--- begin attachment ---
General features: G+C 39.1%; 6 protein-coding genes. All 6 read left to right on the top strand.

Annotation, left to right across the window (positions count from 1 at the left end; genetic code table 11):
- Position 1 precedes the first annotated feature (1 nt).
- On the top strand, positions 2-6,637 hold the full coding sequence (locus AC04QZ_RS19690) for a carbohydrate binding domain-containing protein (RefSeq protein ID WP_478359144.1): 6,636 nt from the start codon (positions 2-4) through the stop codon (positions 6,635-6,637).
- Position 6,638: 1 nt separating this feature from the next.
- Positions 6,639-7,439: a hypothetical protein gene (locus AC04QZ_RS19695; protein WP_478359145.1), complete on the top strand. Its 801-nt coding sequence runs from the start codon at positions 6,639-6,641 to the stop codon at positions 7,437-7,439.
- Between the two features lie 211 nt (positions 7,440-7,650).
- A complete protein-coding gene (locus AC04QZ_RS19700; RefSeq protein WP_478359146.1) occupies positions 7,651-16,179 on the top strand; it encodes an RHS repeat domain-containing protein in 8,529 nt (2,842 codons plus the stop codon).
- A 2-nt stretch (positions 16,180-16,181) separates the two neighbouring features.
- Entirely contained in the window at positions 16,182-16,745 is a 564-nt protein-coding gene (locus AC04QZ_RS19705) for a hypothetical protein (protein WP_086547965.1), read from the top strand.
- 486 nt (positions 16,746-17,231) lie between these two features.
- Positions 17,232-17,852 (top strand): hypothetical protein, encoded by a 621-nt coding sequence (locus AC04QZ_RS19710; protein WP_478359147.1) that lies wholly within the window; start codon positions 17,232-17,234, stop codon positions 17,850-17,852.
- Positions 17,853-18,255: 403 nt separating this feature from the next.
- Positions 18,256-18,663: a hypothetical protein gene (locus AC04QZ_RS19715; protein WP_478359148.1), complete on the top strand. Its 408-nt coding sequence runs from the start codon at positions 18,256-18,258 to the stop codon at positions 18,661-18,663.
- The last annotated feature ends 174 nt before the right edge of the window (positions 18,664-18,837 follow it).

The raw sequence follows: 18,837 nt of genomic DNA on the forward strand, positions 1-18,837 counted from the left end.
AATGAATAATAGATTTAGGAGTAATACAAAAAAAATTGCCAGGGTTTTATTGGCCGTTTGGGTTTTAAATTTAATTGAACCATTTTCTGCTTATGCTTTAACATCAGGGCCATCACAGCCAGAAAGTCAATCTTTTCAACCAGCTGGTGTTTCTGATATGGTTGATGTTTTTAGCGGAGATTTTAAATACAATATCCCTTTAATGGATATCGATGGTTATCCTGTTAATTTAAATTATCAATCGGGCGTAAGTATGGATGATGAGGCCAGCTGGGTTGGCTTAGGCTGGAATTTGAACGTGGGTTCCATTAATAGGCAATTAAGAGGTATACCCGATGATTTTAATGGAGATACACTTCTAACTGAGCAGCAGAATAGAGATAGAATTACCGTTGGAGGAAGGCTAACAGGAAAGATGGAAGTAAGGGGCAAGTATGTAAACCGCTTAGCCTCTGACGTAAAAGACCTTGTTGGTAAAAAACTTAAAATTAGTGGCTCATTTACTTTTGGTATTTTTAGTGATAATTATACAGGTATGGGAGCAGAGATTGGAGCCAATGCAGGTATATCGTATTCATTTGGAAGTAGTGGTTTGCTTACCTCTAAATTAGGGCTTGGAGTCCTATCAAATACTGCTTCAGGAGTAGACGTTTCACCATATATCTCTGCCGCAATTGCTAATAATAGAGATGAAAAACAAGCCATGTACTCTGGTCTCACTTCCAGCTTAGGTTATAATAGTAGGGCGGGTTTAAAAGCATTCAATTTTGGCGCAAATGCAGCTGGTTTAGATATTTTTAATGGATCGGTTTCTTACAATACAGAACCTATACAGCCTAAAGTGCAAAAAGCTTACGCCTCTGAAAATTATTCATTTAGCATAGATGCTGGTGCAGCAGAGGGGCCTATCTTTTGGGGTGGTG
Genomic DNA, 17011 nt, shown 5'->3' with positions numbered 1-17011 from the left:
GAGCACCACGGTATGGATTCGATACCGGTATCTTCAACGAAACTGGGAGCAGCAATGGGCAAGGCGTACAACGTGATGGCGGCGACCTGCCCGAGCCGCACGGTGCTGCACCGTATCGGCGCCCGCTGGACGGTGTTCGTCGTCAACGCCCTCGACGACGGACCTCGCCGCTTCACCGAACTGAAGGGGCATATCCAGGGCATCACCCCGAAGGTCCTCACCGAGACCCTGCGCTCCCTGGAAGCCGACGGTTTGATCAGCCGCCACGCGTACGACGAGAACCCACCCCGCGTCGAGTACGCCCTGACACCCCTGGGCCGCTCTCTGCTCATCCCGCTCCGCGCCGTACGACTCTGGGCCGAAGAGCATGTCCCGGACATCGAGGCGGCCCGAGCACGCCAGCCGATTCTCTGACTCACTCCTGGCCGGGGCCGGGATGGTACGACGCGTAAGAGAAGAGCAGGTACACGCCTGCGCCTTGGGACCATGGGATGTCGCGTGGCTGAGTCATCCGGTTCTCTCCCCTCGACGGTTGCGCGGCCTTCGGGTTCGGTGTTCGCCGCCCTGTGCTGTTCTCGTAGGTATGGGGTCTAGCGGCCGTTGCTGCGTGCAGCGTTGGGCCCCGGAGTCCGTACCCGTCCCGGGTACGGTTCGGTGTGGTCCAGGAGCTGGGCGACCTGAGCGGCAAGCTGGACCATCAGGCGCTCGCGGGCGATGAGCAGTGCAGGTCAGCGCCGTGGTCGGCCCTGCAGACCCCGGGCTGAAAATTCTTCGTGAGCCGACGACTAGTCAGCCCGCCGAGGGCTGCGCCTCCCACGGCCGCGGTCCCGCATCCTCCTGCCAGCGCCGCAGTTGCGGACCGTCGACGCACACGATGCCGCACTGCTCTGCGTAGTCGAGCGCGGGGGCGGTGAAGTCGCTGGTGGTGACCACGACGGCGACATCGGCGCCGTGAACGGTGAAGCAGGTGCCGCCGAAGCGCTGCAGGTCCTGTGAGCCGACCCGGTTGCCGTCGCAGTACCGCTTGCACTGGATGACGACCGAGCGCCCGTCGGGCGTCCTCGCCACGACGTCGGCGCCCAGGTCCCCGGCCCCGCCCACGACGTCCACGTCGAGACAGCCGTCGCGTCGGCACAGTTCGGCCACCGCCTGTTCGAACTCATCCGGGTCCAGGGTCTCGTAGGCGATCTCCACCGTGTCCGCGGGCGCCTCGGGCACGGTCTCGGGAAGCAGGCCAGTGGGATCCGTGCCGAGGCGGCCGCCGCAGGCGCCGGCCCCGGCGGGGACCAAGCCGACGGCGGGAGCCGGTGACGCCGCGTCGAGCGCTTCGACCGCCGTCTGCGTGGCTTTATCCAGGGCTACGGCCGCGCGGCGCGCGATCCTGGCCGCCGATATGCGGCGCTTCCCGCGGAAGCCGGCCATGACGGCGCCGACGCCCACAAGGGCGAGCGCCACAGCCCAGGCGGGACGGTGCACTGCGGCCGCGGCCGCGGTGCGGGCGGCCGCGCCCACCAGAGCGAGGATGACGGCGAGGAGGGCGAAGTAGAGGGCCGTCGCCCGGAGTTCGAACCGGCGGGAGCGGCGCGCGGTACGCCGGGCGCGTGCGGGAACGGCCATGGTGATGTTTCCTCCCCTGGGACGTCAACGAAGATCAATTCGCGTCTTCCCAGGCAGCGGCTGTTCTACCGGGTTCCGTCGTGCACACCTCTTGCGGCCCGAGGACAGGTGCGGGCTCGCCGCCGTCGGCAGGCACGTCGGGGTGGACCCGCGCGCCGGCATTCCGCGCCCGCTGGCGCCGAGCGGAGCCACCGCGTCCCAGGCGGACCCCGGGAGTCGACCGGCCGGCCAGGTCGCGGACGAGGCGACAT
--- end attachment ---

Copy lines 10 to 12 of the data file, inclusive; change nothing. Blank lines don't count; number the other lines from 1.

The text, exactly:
- Entirely contained in the window at positions 16,182-16,745 is a 564-nt protein-coding gene (locus AC04QZ_RS19705) for a hypothetical protein (protein WP_086547965.1), read from the top strand.
- 486 nt (positions 16,746-17,231) lie between these two features.
- Positions 17,232-17,852 (top strand): hypothetical protein, encoded by a 621-nt coding sequence (locus AC04QZ_RS19710; protein WP_478359147.1) that lies wholly within the window; start codon positions 17,232-17,234, stop codon positions 17,850-17,852.